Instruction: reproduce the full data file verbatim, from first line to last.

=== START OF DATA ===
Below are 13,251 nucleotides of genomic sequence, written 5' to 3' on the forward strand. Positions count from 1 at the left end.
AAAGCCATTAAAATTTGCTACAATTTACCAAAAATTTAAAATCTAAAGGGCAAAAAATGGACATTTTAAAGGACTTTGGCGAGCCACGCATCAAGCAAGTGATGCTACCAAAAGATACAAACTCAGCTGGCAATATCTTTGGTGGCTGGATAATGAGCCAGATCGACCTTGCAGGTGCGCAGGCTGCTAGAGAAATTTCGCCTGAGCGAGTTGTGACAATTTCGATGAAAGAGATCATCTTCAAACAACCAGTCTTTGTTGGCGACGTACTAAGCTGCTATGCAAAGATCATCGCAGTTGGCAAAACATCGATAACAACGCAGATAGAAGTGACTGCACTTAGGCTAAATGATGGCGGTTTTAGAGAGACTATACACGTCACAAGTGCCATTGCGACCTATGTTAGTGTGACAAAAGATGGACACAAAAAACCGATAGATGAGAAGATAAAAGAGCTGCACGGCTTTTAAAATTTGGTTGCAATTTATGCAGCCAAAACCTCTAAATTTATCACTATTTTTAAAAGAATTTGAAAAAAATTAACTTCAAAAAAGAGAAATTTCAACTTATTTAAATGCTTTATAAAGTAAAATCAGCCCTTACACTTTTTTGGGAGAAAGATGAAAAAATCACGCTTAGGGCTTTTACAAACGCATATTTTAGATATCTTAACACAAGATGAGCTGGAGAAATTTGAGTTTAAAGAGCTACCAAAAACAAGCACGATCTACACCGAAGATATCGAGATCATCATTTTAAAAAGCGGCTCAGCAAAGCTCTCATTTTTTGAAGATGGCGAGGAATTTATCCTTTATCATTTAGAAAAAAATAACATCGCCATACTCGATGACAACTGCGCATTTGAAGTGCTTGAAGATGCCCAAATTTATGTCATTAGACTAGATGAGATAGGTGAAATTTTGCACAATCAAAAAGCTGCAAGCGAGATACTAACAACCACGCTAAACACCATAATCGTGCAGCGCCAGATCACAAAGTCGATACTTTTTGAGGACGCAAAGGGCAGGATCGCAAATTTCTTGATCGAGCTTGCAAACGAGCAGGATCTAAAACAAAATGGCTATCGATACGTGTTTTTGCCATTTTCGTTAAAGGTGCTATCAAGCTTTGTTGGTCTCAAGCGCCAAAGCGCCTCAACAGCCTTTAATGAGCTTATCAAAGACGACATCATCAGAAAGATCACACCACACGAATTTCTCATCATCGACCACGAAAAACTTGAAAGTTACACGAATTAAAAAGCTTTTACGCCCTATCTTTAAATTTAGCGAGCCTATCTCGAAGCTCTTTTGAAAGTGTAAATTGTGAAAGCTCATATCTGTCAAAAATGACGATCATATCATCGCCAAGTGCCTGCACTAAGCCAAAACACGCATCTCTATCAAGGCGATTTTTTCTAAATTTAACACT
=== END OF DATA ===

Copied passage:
Below are 13,251 nucleotides of genomic sequence, written 5' to 3' on the forward strand. Positions count from 1 at the left end.
AAAGCCATTAAAATTTGCTACAATTTACCAAAAATTTAAAATCTAAAGGGCAAAAAATGGACATTTTAAAGGACTTTGGCGAGCCACGCATCAAGCAAGTGATGCTACCAAAAGATACAAACTCAGCTGGCAATATCTTTGGTGGCTGGATAATGAGCCAGATCGACCTTGCAGGTGCGCAGGCTGCTAGAGAAATTTCGCCTGAGCGAGTTGTGACAATTTCGATGAAAGAGATCATCTTCAAACAACCAGTCTTTGTTGGCGACGTACTAAGCTGCTATGCAAAGATCATCGCAGTTGGCAAAACATCGATAACAACGCAGATAGAAGTGACTGCACTTAGGCTAAATGATGGCGGTTTTAGAGAGACTATACACGTCACAAGTGCCATTGCGACCTATGTTAGTGTGACAAAAGATGGACACAAAAAACCGATAGATGAGAAGATAAAAGAGCTGCACGGCTTTTAAAATTTGGTTGCAATTTATGCAGCCAAAACCTCTAAATTTATCACTATTTTTAAAAGAATTTGAAAAAAATTAACTTCAAAAAAGAGAAATTTCAACTTATTTAAATGCTTTATAAAGTAAAATCAGCCCTTACACTTTTTTGGGAGAAAGATGAAAAAATCACGCTTAGGGCTTTTACAAACGCATATTTTAGATATCTTAACACAAGATGAGCTGGAGAAATTTGAGTTTAAAGAGCTACCAAAAACAAGCACGATCTACACCGAAGATATCGAGATCATCATTTTAAAAAGCGGCTCAGCAAAGCTCTCATTTTTTGAAGATGGCGAGGAATTTATCCTTTATCATTTAGAAAAAAATAACATCGCCATACTCGATGACAACTGCGCATTTGAAGTGCTTGAAGATGCCCAAATTTATGTCATTAGACTAGATGAGATAGGTGAAATTTTGCACAATCAAAAAGCTGCAAGCGAGATACTAACAACCACGCTAAACACCATAATCGTGCAGCGCCAGATCACAAAGTCGATACTTTTTGAGGACGCAAAGGGCAGGATCGCAAATTTCTTGATCGAGCTTGCAAACGAGCAGGATCTAAAACAAAATGGCTATCGATACGTGTTTTTGCCATTTTCGTTAAAGGTGCTATCAAGCTTTGTTGGTCTCAAGCGCCAAAGCGCCTCAACAGCCTTTAATGAGCTTATCAAAGACGACATCATCAGAAAGATCACACCACACGAATTTCTCATCATCGACCACGAAAAACTTGAAAGTTACACGAATTAAAAAGCTTTTACGCCCTATCTTTAAATTTAGCGAGCCTATCTCGAAGCTCTTTTGAAAGTGTAAATTGTGAAAGCTCATATCTGTCAAAAATGACGATCATATCATCGCCAAGTGCCTGCACTAAGCCAAAACACGCATCTCTATCAAGGCGATTTTTTCTAAATTTAACACT